Geuda Springs, Kansas

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Geuda Springs, Kansas
City
Location of Geuda Springs, Kansas
Location of Geuda Springs, Kansas
Map of Sumner Co, Ks, USA.png
Coordinates: 37°6′44″N 97°9′3″W / 37.11222°N 97.15083°W / 37.11222; -97.15083Coordinates: 37°6′44″N 97°9′3″W / 37.11222°N 97.15083°W / 37.11222; -97.15083
Country United States
State Kansas
Counties Sumner, Cowley
Area[1]
 • Total 0.35 sq mi (0.91 km2)
 • Land 0.35 sq mi (0.91 km2)
 • Water 0 sq mi (0 km2)
Elevation 1,112 ft (339 m)
Population (2010)[2]
 • Total 185
 • Estimate (2012[3]) 184
 • Density 528.6/sq mi (204.1/km2)
Time zone Central (CST) (UTC-6)
 • Summer (DST) CDT (UTC-5)
ZIP code 67051
Area code(s) 620
FIPS code 20-26200[4]
GNIS feature ID 0470066[5]
Website City website

Geuda Springs is a city in Cowley and Sumner counties in the U.S. state of Kansas. As of the 2010 census, the city population was 185.[6]

History[edit]

1915 Railroad Map of Sumner County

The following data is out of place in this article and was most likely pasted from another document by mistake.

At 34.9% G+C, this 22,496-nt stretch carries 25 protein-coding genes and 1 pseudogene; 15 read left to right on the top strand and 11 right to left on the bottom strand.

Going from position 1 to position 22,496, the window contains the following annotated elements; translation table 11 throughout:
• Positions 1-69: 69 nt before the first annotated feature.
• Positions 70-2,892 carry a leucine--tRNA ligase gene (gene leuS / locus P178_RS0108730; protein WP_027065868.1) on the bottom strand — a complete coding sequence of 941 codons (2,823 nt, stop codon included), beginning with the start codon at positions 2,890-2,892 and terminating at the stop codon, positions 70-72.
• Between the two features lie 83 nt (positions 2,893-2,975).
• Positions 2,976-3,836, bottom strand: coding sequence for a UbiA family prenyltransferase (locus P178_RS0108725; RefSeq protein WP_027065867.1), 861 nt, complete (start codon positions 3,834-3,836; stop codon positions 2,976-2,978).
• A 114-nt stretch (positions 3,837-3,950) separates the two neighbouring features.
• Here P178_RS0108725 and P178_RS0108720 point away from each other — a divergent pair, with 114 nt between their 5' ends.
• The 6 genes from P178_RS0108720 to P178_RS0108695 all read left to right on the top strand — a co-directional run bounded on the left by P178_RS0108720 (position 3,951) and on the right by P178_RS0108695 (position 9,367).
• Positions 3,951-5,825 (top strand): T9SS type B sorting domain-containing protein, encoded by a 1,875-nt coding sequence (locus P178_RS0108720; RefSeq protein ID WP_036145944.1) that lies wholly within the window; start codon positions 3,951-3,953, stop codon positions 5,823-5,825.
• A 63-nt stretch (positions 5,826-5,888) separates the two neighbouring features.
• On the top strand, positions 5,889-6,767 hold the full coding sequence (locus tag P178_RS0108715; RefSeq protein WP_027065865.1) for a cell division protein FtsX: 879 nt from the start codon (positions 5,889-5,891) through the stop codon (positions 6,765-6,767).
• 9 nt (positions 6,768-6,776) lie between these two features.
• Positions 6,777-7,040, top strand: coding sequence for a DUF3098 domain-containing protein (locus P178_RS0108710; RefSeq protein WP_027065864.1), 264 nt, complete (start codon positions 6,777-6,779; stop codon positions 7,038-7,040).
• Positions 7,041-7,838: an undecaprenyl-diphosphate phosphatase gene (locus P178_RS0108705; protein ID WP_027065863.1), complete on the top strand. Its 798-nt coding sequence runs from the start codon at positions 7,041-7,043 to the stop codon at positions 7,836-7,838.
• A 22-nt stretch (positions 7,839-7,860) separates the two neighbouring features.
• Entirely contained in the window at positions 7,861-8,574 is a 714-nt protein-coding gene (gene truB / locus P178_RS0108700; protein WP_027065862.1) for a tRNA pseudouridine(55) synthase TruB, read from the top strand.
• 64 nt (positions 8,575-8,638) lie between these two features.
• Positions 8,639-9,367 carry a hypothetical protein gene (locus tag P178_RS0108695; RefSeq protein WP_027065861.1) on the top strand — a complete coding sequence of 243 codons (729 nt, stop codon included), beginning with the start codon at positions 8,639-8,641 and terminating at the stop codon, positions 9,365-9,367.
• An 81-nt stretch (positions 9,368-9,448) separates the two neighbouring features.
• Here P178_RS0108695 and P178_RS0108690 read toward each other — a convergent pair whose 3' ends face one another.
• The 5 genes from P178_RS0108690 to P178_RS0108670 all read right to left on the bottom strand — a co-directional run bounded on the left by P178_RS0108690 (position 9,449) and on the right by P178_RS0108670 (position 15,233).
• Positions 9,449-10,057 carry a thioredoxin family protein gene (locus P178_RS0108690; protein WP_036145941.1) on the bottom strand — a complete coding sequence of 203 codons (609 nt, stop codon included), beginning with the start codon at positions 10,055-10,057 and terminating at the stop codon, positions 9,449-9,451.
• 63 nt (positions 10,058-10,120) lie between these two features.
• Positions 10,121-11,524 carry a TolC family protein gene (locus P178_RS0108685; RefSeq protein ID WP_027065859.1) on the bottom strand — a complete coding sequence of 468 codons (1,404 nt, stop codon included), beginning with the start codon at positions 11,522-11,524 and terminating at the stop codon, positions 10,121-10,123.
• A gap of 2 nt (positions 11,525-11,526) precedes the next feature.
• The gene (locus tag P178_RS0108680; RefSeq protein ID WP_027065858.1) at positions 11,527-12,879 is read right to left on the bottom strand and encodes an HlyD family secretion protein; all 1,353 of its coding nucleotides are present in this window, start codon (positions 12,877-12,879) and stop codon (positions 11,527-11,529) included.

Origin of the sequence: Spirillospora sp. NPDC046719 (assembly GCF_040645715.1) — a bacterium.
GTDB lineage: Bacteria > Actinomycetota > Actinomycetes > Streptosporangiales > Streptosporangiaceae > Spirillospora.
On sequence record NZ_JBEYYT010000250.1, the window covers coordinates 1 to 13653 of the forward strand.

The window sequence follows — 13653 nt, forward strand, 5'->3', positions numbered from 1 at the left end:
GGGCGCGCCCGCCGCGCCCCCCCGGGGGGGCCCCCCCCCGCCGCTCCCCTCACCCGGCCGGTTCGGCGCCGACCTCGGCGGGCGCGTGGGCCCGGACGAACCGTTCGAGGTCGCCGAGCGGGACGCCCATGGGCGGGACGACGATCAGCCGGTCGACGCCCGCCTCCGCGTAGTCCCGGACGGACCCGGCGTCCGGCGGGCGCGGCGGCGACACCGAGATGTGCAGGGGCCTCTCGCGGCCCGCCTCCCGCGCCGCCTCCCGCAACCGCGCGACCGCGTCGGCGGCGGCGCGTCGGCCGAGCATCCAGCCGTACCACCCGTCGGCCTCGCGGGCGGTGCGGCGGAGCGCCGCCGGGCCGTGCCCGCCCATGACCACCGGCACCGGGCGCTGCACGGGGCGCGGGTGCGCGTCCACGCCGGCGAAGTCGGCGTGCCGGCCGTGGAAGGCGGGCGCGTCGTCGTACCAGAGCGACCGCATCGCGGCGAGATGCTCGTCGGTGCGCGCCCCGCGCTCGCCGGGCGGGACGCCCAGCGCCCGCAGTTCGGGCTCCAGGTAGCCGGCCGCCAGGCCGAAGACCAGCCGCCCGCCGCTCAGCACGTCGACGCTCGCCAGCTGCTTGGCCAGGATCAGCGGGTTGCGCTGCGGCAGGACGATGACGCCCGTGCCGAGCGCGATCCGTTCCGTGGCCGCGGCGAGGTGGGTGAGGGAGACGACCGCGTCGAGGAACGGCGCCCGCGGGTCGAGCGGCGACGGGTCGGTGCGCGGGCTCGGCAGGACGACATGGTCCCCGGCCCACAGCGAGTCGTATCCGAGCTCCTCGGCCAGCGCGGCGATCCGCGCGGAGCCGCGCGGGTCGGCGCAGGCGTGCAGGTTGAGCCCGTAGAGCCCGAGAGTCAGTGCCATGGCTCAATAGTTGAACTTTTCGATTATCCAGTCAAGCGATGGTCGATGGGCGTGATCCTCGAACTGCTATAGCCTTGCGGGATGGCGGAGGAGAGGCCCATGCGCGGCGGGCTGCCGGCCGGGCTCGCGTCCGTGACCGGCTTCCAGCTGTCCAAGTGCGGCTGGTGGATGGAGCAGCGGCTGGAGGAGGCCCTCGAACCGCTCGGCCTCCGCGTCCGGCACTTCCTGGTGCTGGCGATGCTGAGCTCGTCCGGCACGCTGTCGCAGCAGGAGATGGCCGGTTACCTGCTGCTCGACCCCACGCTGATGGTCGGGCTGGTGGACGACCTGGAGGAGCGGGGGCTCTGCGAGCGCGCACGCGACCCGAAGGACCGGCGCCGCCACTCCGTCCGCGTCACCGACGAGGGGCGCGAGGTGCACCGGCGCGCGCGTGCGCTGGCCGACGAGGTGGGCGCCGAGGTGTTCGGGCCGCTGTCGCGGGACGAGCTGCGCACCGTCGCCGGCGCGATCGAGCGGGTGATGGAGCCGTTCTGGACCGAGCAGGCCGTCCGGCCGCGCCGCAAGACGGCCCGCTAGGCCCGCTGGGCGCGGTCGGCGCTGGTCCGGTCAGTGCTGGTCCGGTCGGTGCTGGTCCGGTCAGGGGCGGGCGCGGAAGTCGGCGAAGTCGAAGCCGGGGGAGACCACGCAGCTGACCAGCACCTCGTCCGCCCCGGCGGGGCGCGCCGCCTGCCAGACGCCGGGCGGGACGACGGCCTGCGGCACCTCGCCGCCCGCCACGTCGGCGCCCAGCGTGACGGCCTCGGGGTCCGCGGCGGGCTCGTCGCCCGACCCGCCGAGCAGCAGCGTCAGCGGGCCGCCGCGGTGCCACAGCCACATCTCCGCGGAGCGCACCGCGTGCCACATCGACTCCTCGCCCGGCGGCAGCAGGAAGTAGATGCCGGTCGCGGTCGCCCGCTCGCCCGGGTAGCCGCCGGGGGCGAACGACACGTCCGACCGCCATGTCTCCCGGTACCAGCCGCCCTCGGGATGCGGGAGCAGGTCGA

On the line between Cowley and Sumner counties is a remarkable group of salt springs that flow from 100 to 450 gallons each per hour, that have been known since the earliest settlement of that section. These springs are on a branch of the St. Louis & San Francisco railroad, a little to the north of the town of Geuda Springs and about 7 miles (11 km) from Arkansas City. The waters from these springs strongly impregnate the waters in the creeks in the vicinity. A lake formed by the creek near these springs has been greatly enlarged by damming the creek and now covers about 50 acres (200,000 m2), making it the largest body of salt water in the state. Geuda is said to be an Indian word, Ge-u-da, meaning healing springs, and the place must have been a well known stopping place with the Indians. Many improvements were made at the springs during the latter 1880's, including bath-house and hotel, improving the lake, laying out drives, etc. Much of the water has been bottled and shipped to points in Kansas and adjoining states. About 1890 a dam with a flume outlet was built across the salt marsh just north of the springs, which was the means of covering the whole marsh with water and affording excellent boating.[7]